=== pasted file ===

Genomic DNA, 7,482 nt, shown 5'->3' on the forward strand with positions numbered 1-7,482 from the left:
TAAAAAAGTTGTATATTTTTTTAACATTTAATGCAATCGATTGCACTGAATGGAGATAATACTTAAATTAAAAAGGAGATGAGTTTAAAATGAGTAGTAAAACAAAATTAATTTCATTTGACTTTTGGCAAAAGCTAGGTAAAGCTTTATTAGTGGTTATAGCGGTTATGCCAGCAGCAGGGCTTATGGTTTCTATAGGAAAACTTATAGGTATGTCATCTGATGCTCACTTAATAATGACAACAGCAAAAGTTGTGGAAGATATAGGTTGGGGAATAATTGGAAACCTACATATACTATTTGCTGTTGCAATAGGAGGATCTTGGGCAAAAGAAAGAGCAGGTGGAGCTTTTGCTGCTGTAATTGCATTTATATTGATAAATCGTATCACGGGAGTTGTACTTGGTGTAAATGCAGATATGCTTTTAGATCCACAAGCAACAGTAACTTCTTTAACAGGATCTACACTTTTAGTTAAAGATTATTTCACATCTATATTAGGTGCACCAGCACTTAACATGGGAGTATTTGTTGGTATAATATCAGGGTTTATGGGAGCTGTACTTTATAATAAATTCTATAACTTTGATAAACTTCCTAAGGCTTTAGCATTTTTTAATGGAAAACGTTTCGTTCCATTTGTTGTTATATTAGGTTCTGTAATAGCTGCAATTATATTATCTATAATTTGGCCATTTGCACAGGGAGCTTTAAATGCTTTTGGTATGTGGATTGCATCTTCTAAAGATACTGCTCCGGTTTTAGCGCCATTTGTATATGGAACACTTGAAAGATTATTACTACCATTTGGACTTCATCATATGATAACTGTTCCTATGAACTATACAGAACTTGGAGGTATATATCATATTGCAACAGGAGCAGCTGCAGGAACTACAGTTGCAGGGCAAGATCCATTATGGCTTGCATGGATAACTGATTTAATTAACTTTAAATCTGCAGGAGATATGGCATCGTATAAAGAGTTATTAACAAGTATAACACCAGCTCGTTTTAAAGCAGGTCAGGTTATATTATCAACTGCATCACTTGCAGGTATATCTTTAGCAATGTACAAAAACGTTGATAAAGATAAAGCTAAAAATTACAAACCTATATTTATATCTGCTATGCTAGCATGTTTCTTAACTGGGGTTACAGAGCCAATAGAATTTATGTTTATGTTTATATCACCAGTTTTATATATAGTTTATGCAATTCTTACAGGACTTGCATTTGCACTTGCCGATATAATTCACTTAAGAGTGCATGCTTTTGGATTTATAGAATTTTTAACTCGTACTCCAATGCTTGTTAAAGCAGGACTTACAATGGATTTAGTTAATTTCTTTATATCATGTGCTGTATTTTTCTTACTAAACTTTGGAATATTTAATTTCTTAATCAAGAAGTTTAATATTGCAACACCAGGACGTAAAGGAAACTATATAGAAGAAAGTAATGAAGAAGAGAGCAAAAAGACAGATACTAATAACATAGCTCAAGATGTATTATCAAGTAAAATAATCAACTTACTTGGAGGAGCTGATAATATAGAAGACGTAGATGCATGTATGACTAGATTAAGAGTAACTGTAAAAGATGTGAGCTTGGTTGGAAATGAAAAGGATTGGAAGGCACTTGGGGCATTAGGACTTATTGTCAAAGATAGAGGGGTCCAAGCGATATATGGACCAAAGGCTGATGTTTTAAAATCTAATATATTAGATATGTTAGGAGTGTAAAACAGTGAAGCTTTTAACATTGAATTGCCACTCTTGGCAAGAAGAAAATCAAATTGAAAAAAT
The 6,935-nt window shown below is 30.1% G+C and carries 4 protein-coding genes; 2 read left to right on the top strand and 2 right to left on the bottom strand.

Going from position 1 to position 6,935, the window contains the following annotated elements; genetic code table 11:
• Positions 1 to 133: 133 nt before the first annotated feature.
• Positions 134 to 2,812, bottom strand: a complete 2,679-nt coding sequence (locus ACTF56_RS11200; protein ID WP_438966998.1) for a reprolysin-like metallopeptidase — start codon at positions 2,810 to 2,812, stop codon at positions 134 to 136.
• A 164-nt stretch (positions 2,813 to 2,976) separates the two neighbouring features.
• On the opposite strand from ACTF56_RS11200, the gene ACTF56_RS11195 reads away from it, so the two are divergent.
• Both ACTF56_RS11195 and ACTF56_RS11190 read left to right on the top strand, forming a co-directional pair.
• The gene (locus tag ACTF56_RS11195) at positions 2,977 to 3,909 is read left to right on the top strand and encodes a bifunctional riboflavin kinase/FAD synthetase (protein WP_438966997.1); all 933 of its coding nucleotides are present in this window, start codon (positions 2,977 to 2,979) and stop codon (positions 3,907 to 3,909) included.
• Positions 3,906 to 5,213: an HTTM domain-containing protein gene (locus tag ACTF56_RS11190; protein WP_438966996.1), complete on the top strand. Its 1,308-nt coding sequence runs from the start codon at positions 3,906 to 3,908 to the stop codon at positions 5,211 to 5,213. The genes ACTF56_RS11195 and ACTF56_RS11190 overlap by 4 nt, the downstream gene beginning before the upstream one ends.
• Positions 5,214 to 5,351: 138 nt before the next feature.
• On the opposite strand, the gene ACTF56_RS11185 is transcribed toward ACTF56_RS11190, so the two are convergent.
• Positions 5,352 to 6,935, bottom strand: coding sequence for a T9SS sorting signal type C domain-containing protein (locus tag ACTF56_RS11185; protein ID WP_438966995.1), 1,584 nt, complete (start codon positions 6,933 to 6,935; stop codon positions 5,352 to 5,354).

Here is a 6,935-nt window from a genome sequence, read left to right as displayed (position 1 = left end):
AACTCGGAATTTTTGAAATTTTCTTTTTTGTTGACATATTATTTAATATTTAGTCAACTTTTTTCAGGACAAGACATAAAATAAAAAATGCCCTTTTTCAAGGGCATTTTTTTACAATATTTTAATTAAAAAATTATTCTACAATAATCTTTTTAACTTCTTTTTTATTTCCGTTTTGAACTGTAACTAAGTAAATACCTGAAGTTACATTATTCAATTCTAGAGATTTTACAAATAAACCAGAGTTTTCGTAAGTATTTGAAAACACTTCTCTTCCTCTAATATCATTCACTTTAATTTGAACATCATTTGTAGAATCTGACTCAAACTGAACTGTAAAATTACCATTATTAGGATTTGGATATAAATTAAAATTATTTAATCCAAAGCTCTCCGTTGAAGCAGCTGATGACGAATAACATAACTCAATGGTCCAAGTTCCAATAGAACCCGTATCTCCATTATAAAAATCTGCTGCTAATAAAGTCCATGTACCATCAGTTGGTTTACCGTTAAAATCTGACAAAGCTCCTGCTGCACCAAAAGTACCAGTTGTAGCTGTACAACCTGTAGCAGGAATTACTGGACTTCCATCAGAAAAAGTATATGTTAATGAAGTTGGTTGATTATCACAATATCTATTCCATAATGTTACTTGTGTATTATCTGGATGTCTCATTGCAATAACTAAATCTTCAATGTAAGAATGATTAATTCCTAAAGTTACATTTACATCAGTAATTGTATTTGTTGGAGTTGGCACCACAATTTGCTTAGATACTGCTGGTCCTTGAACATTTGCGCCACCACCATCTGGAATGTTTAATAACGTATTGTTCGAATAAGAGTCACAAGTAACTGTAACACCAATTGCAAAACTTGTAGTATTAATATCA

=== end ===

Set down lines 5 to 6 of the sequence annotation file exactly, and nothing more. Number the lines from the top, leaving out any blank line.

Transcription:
• Positions 1 to 133: 133 nt before the first annotated feature.
• Positions 134 to 2,812, bottom strand: a complete 2,679-nt coding sequence (locus ACTF56_RS11200; protein ID WP_438966998.1) for a reprolysin-like metallopeptidase — start codon at positions 2,810 to 2,812, stop codon at positions 134 to 136.